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Summer Study in Fanjeaux: Discovering St. Dominic’s vision on a medieval French hilltop

 Staff member John Della Penna playing a guitar
A Historic Monument in Fanjeaux, France
 Staff member John Della Penna in Fanjeaux
Members of Caldwell Community in Fanjeaux
A Cathedral in Fanjeaux, France
Visitors at Medieval French hilltop
Members of the Caldwell University community at Fanjeaux
 Staff member John Della Penna playing a guitar
Caldwell Community in Fanjeaux, France
Historical Monument in Fanjeaux, France

Caldwell, N.J., – June 29, 2016 – Members of the Caldwell University community traveled to the medieval hilltop village of Fanjeaux, France, to take part in an annual international study experience from May 30 to June 16. They joined students, faculty and staff from other Dominican schools to learn the history of St. Dominic’s vision for an order devoted to seeking and sharing the truth.

Students Marisa Juliano and Emma Nicholas, staff member John Della Penna and graduate counseling faculty member Dr. Emma Kendrick studied in the mornings and visited historic sites in the afternoon. The students had the chance to earn three credits. They shared meals with the larger group and reflected on the ways St. Dominic’s inspiration could influence their lives.

John Della Penna, director of media services at the university, said he went on the trip with “no expectations” and with an openness to a new discovery. He found the richness of a Catholic Dominican tradition that lives on in contemporary life and was struck by the “antiquity” of the experience and the fact that he was “sleeping in the convent where St. Dominic stayed,” a section of which is some 800 years old. Clearly the Holy Spirit was at work, as Della Penna realized that “we are the continuation of the Bible as a reflection of the Word of God.” He also found that contemplation and prayer are important in today’s world.

Kendrick was inspired by many aspects of the Dominican tradition. “The most impactful moments were from my conversations with the sisters during our dinner and social time.”

Nicholas, a Caldwell senior and nursing major, made good friends and was pleasantly surprised by that fact that “so many personalities could get along at once.” Juliano, a senior, enjoyed the communal meals and the “every-night hangouts after long days of classes and excursions” when students and faculty would share life stories and experiences. Della Penna was moved by the “generosity of spirit and dynamic interactions.” Juliano experienced a “better understanding of that Dominican sense of community and sharing with others.”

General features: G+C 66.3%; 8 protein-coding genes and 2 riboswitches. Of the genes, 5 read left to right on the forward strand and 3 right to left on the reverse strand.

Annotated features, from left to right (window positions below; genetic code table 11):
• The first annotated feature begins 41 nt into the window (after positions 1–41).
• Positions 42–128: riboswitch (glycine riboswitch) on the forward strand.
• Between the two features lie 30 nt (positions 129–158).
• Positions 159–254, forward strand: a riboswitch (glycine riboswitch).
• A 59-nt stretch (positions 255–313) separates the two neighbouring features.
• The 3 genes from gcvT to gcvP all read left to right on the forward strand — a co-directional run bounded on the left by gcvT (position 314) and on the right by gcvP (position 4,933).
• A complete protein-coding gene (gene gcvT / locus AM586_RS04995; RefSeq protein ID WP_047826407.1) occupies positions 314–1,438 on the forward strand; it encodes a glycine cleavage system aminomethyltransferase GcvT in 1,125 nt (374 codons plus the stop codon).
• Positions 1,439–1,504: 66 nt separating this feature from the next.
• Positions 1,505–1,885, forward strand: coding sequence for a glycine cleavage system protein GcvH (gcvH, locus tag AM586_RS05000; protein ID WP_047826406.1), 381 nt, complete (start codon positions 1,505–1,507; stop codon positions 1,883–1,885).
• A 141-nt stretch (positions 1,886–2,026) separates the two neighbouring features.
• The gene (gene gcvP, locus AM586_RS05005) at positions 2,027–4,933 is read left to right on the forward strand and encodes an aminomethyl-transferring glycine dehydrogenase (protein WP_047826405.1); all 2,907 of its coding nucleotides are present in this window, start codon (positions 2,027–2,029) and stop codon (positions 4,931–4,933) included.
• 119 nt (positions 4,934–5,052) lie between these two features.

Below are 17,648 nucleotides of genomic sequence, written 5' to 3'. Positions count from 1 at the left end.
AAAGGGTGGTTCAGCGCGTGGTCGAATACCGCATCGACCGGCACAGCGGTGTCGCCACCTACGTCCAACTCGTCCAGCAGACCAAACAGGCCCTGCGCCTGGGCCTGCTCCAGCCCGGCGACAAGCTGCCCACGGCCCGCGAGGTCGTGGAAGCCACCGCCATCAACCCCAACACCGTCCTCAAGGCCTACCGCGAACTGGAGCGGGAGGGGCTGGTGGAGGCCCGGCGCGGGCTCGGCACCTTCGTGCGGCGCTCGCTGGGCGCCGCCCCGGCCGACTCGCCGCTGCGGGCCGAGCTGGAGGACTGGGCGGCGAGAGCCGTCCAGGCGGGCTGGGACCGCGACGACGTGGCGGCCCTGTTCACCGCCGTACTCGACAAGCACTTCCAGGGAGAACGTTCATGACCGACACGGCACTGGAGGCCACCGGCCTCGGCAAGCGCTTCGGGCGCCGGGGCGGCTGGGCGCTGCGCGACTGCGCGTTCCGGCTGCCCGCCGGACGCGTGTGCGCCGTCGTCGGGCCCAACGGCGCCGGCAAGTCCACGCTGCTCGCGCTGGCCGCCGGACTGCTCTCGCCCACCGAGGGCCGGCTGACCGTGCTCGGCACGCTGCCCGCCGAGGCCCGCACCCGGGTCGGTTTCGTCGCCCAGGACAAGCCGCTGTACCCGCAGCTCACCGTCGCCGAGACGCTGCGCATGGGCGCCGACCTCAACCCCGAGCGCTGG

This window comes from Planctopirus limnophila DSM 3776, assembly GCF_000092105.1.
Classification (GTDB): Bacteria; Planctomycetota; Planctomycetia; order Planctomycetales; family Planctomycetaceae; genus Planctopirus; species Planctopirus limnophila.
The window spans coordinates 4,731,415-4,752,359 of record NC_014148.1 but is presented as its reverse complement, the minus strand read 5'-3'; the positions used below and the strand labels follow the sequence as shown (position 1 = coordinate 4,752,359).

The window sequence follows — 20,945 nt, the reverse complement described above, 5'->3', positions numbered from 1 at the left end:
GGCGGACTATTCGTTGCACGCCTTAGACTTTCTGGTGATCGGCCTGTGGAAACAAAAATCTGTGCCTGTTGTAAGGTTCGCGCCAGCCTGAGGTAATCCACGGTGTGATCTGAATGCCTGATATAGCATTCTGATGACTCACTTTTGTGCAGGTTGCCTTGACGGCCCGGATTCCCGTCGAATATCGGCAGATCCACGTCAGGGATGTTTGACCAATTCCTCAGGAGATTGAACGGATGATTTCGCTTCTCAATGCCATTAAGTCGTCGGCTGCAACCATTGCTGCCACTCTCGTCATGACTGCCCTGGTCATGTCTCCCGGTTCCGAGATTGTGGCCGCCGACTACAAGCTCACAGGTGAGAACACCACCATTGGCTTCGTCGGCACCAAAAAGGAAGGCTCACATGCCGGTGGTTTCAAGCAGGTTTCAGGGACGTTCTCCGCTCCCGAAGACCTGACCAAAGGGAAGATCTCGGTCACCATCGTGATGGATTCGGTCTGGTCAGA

Kendrick particularly enjoyed the outdoor excursions when they would climb or hike to places like Montsegur or the Chateau de Puilaurens. “Collioure was also a nice day where everyone got to enjoy a boat ride and relax in the Mediterranean Sea,” she said.

Della Penna was grateful to be able to borrow a guitar so he could use his musical talents at impromptu sing-alongs that “created a greater sense of community and fellowship.”

Nicholas and two friends rode bicycles down the Seine River one night after missing their boat tour. “Paris was definitely a highlight, as we had so much freedom to explore and learn about how the city works.”

They came away from the excursion happy to encourage others to attend the annual trip and ready for their next adventure. “Fanjeaux gave me a lot that I will never see again in my life and the inspiration to go back and see more,” said Juliano.
Della Penna shares his experiences in this poem “With Joy”:

With joy

I sit here filled with wonder
On how the time passed by
And try to capture moments
On how your lives touched mine
You showed me love and faith
and hope in the Divine
As we tried to solve the riddle
Of our roles within our time
We spoke of justice, peace and truth
And human dignity
The fruits of contemplation
And Dominican spirituality
Meeting people where they are
Inclusiveness, diversity and change
Feelings, thoughts and actions
Were the bread of our exchange
How bitter sweet the wine we drank
And shared a laugh or two
But it’s a heavy heart to carry
As I say Au Revoir to you
But with me lives the message
And the memory of Fanjeaux

-by John Della Penna